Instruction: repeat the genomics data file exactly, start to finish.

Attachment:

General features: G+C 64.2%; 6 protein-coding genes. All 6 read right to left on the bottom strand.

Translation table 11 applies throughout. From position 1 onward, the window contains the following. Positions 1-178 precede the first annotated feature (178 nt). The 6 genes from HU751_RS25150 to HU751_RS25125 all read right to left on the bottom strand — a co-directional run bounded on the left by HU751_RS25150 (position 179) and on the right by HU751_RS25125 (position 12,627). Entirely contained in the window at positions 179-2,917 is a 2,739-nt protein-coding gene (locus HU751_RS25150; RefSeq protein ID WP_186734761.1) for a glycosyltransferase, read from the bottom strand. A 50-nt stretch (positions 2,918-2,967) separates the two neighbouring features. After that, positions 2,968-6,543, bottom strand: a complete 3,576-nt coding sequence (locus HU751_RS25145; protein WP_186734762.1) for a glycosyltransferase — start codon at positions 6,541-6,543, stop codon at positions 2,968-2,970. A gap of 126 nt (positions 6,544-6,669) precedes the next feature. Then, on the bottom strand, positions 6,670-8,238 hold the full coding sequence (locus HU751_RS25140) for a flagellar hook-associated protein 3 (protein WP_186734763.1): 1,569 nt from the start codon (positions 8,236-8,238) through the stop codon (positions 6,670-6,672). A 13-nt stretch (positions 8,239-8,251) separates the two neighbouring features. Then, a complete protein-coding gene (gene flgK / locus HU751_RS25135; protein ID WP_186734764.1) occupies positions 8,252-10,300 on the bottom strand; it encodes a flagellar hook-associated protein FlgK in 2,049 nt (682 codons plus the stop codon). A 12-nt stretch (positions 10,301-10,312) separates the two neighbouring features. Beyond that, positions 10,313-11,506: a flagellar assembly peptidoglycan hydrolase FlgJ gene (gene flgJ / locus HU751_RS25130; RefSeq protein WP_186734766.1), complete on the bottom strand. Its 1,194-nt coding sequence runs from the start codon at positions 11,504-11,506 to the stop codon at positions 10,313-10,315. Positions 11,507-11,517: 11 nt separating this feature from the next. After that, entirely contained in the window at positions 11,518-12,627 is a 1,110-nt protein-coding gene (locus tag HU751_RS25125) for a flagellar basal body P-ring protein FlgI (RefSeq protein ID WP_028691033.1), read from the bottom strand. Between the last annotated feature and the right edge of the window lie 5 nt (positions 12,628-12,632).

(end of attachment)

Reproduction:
General features: G+C 64.2%; 6 protein-coding genes. All 6 read right to left on the bottom strand.

Translation table 11 applies throughout. From position 1 onward, the window contains the following. Positions 1-178 precede the first annotated feature (178 nt). The 6 genes from HU751_RS25150 to HU751_RS25125 all read right to left on the bottom strand — a co-directional run bounded on the left by HU751_RS25150 (position 179) and on the right by HU751_RS25125 (position 12,627). Entirely contained in the window at positions 179-2,917 is a 2,739-nt protein-coding gene (locus HU751_RS25150; RefSeq protein ID WP_186734761.1) for a glycosyltransferase, read from the bottom strand. A 50-nt stretch (positions 2,918-2,967) separates the two neighbouring features. After that, positions 2,968-6,543, bottom strand: a complete 3,576-nt coding sequence (locus HU751_RS25145; protein WP_186734762.1) for a glycosyltransferase — start codon at positions 6,541-6,543, stop codon at positions 2,968-2,970. A gap of 126 nt (positions 6,544-6,669) precedes the next feature. Then, on the bottom strand, positions 6,670-8,238 hold the full coding sequence (locus HU751_RS25140) for a flagellar hook-associated protein 3 (protein WP_186734763.1): 1,569 nt from the start codon (positions 8,236-8,238) through the stop codon (positions 6,670-6,672). A 13-nt stretch (positions 8,239-8,251) separates the two neighbouring features. Then, a complete protein-coding gene (gene flgK / locus HU751_RS25135; protein ID WP_186734764.1) occupies positions 8,252-10,300 on the bottom strand; it encodes a flagellar hook-associated protein FlgK in 2,049 nt (682 codons plus the stop codon). A 12-nt stretch (positions 10,301-10,312) separates the two neighbouring features. Beyond that, positions 10,313-11,506: a flagellar assembly peptidoglycan hydrolase FlgJ gene (gene flgJ / locus HU751_RS25130; RefSeq protein WP_186734766.1), complete on the bottom strand. Its 1,194-nt coding sequence runs from the start codon at positions 11,504-11,506 to the stop codon at positions 10,313-10,315. Positions 11,507-11,517: 11 nt separating this feature from the next. After that, entirely contained in the window at positions 11,518-12,627 is a 1,110-nt protein-coding gene (locus tag HU751_RS25125) for a flagellar basal body P-ring protein FlgI (RefSeq protein ID WP_028691033.1), read from the bottom strand. Between the last annotated feature and the right edge of the window lie 5 nt (positions 12,628-12,632).